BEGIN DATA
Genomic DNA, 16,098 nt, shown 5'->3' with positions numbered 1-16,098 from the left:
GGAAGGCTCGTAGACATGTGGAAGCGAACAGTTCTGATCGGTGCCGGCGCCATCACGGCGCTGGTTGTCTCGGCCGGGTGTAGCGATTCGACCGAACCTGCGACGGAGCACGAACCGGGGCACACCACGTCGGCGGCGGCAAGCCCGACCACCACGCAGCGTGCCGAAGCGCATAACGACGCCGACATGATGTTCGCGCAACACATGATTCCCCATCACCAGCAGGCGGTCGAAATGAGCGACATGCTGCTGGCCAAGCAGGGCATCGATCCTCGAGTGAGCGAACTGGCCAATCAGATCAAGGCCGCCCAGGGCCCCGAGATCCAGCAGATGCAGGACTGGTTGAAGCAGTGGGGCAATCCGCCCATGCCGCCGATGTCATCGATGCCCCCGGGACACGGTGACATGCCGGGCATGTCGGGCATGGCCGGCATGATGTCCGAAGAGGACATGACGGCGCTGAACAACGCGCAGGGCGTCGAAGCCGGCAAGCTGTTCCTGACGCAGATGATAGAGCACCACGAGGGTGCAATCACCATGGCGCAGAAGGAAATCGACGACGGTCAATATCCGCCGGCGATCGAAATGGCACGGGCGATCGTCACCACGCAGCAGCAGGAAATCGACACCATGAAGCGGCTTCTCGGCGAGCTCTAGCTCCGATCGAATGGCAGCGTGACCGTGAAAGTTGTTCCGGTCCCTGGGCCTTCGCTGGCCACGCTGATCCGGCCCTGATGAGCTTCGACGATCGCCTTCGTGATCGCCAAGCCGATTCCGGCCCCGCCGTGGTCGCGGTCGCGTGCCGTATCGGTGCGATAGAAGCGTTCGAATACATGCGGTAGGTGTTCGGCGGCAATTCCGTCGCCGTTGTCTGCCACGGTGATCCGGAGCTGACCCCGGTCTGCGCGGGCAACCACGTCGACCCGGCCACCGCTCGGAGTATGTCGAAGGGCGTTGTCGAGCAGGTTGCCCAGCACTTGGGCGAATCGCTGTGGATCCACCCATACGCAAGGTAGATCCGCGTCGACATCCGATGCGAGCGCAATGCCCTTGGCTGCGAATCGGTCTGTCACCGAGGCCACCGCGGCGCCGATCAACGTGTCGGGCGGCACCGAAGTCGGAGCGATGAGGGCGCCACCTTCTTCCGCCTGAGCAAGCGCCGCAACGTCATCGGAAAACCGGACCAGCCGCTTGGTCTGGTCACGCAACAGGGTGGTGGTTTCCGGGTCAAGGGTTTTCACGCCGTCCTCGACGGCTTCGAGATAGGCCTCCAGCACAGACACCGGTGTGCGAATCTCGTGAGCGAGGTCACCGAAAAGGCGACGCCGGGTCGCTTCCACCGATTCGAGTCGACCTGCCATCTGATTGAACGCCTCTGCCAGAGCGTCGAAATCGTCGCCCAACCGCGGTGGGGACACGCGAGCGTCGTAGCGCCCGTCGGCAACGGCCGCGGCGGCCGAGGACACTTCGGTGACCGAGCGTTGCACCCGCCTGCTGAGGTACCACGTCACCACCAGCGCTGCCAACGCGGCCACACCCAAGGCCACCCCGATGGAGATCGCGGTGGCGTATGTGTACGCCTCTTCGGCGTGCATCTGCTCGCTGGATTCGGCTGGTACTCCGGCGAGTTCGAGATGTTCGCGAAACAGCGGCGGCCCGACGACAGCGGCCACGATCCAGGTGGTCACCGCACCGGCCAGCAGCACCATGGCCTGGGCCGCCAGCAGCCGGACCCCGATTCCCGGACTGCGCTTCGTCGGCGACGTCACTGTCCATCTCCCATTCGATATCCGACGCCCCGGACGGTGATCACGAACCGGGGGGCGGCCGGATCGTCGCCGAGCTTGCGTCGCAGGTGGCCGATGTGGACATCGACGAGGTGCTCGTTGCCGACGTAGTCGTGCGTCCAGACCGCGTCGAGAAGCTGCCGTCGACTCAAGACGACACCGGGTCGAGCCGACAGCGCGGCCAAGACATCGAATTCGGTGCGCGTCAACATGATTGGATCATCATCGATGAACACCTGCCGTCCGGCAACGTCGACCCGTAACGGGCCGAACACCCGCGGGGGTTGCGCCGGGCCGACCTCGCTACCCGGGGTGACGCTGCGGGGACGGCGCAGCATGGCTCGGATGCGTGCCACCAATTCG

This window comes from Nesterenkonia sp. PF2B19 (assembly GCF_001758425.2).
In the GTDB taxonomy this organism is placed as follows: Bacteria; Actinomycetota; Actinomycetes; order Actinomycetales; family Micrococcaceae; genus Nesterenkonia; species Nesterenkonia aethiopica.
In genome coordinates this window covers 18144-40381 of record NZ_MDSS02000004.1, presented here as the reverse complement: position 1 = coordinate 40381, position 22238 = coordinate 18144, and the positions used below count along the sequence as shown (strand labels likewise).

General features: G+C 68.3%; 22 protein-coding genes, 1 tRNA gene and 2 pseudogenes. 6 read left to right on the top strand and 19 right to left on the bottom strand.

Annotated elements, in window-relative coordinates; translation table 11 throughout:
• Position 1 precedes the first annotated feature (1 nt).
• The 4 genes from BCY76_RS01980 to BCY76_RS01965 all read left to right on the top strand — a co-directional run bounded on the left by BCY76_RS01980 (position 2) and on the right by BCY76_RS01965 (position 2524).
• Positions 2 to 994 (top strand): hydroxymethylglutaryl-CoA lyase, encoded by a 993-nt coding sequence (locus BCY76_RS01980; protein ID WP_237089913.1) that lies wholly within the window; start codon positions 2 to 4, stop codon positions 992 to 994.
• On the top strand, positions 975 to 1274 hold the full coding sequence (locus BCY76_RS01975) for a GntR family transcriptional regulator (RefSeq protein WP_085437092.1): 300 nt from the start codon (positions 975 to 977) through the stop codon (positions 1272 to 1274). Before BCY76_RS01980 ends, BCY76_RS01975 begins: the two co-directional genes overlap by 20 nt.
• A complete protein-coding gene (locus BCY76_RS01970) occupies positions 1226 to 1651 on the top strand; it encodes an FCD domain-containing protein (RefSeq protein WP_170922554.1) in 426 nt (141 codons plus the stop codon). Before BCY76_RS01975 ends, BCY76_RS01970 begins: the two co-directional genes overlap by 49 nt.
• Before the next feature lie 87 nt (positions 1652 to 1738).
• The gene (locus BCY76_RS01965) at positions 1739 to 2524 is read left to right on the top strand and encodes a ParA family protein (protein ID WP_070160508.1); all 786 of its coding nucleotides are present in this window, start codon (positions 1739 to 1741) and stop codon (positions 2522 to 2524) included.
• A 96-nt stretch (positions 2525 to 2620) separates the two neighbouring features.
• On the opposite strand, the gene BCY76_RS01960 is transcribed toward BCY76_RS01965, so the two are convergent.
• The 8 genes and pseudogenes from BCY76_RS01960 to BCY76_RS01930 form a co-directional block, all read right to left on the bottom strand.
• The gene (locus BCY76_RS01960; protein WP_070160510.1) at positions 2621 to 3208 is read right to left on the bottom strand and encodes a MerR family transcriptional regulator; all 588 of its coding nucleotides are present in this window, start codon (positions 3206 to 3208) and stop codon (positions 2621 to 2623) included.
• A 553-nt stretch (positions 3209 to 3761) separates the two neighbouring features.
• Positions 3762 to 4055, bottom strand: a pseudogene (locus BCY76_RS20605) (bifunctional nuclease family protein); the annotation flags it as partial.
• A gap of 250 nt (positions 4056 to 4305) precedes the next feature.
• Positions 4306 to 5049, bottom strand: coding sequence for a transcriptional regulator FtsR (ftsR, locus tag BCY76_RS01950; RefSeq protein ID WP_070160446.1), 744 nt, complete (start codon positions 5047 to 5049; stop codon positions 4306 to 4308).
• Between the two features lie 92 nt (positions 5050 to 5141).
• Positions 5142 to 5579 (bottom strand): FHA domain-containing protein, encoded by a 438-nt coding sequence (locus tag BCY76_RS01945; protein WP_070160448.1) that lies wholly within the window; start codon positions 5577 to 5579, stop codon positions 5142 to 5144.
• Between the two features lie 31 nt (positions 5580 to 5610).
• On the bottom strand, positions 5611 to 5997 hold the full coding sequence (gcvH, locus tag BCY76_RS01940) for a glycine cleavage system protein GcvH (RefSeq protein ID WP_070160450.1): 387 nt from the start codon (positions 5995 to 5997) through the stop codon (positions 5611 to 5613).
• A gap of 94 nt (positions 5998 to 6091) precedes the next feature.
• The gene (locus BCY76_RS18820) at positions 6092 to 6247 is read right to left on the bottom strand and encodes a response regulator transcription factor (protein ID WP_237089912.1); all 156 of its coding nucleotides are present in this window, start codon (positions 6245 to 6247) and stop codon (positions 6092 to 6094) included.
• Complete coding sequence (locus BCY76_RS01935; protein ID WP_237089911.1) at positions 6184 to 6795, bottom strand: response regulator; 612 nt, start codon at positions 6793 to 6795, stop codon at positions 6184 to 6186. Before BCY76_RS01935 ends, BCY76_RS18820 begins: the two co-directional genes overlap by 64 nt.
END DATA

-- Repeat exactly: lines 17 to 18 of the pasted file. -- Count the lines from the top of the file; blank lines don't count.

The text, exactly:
• The 8 genes and pseudogenes from BCY76_RS01960 to BCY76_RS01930 form a co-directional block, all read right to left on the bottom strand.
• The gene (locus BCY76_RS01960; protein WP_070160510.1) at positions 2621 to 3208 is read right to left on the bottom strand and encodes a MerR family transcriptional regulator; all 588 of its coding nucleotides are present in this window, start codon (positions 3206 to 3208) and stop codon (positions 2621 to 2623) included.